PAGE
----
Stockholm Syndrome

The Stockholm Syndrome (also known as capture–bonding) can be regarded as a form of traumatic bonding. It is a psychological phenomenon in which hostages express empathy and sympathy and have positive feelings toward their captors, sometimes to the point of defending them. These feelings are generally considered irrational in light of the danger or risk endured by the victims, who essentially mistake a lack of abuse from their captors for an act of kindness.

If one tries to explain the effect of Stockholm syndrome it can be suggested that the bonding is the individual’s response to trauma in becoming a victim. Identifying with the aggressor is one way that the ego defends itself. When a victim believes the same values as the aggressor, they cease to be a threat.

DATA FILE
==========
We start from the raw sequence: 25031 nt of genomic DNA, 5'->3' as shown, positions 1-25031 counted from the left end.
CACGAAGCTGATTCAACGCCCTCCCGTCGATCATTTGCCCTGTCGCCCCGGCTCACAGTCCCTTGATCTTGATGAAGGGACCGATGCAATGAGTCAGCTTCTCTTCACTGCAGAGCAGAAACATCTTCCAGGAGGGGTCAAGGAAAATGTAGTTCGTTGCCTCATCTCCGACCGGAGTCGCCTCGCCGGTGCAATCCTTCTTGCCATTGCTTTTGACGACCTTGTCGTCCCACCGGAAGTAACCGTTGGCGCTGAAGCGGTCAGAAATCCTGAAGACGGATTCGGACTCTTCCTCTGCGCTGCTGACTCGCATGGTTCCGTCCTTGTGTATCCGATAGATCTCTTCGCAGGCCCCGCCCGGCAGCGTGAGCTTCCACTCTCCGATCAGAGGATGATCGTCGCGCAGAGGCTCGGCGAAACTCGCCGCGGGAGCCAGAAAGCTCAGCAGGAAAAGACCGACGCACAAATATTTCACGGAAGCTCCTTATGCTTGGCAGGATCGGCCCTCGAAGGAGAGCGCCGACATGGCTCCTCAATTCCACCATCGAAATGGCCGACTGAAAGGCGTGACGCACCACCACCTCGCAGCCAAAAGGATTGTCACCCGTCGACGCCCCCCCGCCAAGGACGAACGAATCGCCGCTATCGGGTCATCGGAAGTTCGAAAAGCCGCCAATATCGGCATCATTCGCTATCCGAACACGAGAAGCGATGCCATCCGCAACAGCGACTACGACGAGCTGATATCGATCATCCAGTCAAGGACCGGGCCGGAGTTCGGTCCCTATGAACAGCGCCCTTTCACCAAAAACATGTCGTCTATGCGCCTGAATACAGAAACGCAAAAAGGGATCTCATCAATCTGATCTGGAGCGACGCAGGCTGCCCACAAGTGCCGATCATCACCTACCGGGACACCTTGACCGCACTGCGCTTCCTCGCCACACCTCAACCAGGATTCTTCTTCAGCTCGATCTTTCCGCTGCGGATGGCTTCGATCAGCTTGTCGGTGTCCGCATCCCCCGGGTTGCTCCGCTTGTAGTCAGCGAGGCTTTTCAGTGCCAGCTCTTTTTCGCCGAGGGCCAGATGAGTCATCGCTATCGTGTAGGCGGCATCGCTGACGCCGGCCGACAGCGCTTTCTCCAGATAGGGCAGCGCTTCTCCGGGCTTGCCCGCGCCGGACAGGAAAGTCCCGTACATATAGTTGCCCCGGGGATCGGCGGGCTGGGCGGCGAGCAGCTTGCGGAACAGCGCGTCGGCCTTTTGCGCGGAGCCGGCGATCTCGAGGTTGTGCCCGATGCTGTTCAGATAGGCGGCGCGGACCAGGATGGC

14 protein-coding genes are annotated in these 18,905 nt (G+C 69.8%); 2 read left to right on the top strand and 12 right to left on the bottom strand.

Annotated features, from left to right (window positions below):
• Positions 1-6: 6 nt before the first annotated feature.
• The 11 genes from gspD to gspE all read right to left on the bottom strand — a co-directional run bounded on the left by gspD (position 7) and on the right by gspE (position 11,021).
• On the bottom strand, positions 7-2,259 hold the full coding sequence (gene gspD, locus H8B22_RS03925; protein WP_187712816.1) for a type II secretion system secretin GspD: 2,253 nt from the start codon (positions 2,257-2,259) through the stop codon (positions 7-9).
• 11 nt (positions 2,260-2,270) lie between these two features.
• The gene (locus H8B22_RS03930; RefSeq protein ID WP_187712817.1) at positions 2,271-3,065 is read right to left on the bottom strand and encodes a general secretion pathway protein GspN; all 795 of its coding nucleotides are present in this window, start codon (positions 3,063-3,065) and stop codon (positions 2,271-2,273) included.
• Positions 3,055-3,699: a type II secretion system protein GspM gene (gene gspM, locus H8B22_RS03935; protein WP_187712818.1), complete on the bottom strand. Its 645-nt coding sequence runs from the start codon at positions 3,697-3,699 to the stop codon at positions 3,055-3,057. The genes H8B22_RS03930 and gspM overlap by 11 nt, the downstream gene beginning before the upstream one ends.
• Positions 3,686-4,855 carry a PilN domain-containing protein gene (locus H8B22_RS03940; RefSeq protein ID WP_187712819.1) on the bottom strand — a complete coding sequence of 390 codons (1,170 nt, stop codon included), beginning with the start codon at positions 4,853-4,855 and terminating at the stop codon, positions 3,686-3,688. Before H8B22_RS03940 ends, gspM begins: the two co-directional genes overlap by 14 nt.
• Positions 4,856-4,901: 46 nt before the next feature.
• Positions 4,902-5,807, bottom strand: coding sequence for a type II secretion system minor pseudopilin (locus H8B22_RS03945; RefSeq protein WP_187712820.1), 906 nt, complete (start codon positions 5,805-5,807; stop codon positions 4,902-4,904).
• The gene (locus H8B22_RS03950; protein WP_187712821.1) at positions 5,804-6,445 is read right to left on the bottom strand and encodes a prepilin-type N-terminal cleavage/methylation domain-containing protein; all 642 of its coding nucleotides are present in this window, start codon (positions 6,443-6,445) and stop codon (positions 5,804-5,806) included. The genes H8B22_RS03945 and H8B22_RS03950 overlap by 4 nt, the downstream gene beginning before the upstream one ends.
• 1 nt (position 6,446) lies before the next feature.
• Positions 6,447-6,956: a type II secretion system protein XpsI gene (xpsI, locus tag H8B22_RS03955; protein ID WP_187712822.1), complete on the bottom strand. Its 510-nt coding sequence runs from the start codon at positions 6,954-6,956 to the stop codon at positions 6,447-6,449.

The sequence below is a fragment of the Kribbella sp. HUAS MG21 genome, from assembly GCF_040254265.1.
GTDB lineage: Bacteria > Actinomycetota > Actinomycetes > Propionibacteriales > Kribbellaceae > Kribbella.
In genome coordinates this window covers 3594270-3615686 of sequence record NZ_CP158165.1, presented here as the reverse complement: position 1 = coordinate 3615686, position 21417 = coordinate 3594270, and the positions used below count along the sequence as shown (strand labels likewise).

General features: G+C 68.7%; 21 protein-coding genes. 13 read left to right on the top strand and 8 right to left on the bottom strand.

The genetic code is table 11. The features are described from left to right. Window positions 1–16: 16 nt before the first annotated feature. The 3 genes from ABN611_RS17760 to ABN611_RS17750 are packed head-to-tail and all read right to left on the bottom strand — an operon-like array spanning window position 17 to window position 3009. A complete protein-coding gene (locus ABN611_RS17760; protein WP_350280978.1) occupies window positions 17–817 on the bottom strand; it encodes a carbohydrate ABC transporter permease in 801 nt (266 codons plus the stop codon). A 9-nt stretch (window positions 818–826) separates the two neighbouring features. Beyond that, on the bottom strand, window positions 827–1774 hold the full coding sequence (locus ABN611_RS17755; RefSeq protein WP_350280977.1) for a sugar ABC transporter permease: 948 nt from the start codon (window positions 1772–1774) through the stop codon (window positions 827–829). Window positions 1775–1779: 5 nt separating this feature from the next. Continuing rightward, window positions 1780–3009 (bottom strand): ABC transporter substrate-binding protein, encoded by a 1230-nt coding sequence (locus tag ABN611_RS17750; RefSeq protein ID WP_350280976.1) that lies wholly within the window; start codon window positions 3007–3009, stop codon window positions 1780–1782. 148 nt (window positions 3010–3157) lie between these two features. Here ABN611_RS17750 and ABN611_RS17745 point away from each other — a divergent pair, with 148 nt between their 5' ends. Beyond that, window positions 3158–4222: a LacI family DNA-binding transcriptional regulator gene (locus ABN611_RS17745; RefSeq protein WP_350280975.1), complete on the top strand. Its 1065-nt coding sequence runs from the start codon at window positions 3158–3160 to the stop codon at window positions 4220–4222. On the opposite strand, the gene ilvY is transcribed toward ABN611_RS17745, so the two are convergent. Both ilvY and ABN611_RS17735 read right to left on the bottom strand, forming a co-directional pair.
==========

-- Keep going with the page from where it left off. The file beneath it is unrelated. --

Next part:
Although the syndrome is named after the Swedish capital Stockholm, the most famous case was Patty Hearst (1954), an American newspaper heiress, socialite, actress, kidnap victim, and convicted bank robber. She is the granddaughter of publishing magnate William Randolph Hearst and gained fame in 1974 when she joined the so-called Symbionese Liberation Army (SLA) after they had kidnapped her.

Battered-person syndrome is another example of activating the capture–bonding psychological mechanism, as are military basic training and fraternity bonding by hazing (the practice of rituals and other activities involving harassment, abuse or humiliation used as a way of initiating a person into a group).

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